SPARTA — Educators again waited with baited breath for Springfield to send them money Tuesday, and again they were disappointed.
“I was devastated by the news yesterday as we are now faced with making extremely difficult decisions on whether to start school or not,” Gabrielle Schwemmer, superintendent of Sparta School District 140, said Wednesday of the news that Governor Bruce Rauner vetoed Senate Bill 1 Tuesday.
The bill provides a formula for school funding that takes into consideration which schools may be more in need of state funding than others, which would be of benefit to many schools in Southern Illinois. Rauner has said that he is in favor of this — what he is not in favor of, though, is a portion of SB1 that included funding for the underfunded Chicago Public School pension fund — CPS is the only district in the state that funds its own pension program. He has called for these two items to be separated into two bills, which Republicans in the Legislature have been working on.
With his amendatory veto Tuesday, Rauner stripped this funding and a few other core portions of the bill, a move that angered Democrats who continued to call Rauner an obstructionist.
Matt Donkin, superintendent of West Frankfort School District 168, said he anticipated the amendatory veto and was disappointed by it, but what shocked him was the scope.
“The extent of the veto went beyond, to me, talking points that he had had in dealing with Chicago and goes to the heart of some of the things in the evidence-based formula that were going to help our schools in our area not just for one year but for the years ahead,” Donkin said.
One of the primary concerns Donkin and other educators have with the the contents of Rauner’s veto is the removal of a growing adequacy target, or baseline funding amount, for school districts. Donkin said when the language of the formula was originally written, the baseline schools could potentially receive from the state would increase regularly to account for inflation. Donkin said this was also to help some districts reduce property taxes for residents while still being able to make up this cost through state funding.
“This amendatory veto sets it up where, even if a district were to lower their property taxes going in, we are not going to get any more (state funding) to make it up,” Donkin said.
He gave the example of a district drawing 50 percent of their funding from property taxes and 50 percent from state funding. In time, he said a district may eventually want to reduce their taxes-based funding to 40 percent — reducing the tax levy for district residents. The way the formula was originally written, the state would be able to increase its support to make up the difference — 60 to 40. However, Donkin said with Rauner’s veto this adequacy target stays static. Donkin said this fixes funding for low-income schools for just one year instead of providing a living formula that changes with the times. He said this is not unlike how the current formula works where all districts can potentially receive a flat $6,119 per student per year.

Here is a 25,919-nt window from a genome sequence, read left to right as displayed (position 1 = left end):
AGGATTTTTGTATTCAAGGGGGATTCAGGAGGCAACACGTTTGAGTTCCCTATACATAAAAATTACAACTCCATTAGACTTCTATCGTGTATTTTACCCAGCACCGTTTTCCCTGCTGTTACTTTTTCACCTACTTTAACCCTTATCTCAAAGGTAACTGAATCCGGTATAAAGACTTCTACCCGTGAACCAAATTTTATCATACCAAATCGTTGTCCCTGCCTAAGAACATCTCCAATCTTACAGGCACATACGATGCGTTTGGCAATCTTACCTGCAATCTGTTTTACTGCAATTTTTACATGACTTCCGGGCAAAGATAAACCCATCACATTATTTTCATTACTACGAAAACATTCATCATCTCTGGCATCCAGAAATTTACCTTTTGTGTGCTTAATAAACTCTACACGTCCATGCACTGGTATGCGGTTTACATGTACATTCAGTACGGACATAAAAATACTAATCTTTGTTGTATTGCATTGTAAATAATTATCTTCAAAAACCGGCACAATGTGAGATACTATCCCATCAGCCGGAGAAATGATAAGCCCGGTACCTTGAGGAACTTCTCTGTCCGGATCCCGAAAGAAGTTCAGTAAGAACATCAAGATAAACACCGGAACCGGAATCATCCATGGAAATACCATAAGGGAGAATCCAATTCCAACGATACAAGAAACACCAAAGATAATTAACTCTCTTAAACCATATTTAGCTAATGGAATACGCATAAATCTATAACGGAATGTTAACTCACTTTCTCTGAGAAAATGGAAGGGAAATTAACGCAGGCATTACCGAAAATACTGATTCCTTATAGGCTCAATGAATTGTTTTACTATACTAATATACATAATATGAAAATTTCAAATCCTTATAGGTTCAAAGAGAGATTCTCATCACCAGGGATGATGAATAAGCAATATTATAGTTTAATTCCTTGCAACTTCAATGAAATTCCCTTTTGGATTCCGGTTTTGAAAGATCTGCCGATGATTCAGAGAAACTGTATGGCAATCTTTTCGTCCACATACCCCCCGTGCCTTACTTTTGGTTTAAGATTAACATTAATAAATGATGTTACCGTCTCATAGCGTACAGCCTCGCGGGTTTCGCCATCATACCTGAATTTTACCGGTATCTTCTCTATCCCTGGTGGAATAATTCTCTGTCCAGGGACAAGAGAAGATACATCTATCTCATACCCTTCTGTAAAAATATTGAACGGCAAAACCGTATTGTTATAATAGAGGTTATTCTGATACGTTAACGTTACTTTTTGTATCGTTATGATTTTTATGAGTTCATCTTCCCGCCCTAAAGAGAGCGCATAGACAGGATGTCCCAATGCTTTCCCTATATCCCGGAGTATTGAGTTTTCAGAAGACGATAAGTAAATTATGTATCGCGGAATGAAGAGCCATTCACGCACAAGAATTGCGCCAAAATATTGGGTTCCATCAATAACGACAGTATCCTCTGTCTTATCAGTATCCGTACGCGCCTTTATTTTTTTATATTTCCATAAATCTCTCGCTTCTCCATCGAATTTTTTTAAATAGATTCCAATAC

While still angry at the decision to veto SB1, Schwemmer said if Rauner needs these two items separated, maybe that’s what needs to happen.
“I think this would be appropriate in order to approve school funding immediately and continue to negotiate on CPS pensions separate from this bill,” she said.
Donkin said he thinks this should have come up in the time it took to create the bill.
“It has taken three to four years to get us to this point and the General Assembly managed to put this bill together,” Donkin said. “That should have been brought up a long time before now.”
Donkin and Schwemmer said their districts will be open on time, but the real question is for how long. Neither had a good gauge on how long they could last if no funding is delivered by the state for months or even weeks.
“If partial tax payments are released by Aug. 21, we should have funding to get us through part of September. My fear is the chance we are taking if no state funds flow by the end of September we will have to close school,” Schwemmer said. She added that she is also preparing a contingency plan.
“I am having language drafted to attempt to retain a line of credit if funding is not received before Aug. 16,” she said.
Donkin said it is good that schools are being creative despite yet another standoff in Springfield, but he said this is not the conversation that should be going on in communities right now. He said they should be talking about school supplies, earlier bedtimes and school bus safety.
“Instead we are dealing with this issue this close to the start of school,” Donkin said.
In West Frankfort, Donkin said they will be able to make it through a few pay periods before having to shut down, but he is not sure this means they aren’t required to still pay teachers.
“We already, by contract … we are committed to the teaching staff for the school year,” Donkin said, adding that this could result in a union suit either with the district or the state, which Donkin said would be yet more money diverted from teaching.
Donkin said if he had time to sit with Rauner one-on-one, he would express his gratitude for his concern for educating children and even for sharing his thoughts on how to improve the system, but he said at this stage in the game, years into developing this formula, schools need someone to be part of the solution, not the problem.
“That’s what we hope everybody who is going into public service goes into this for,” Donkin said.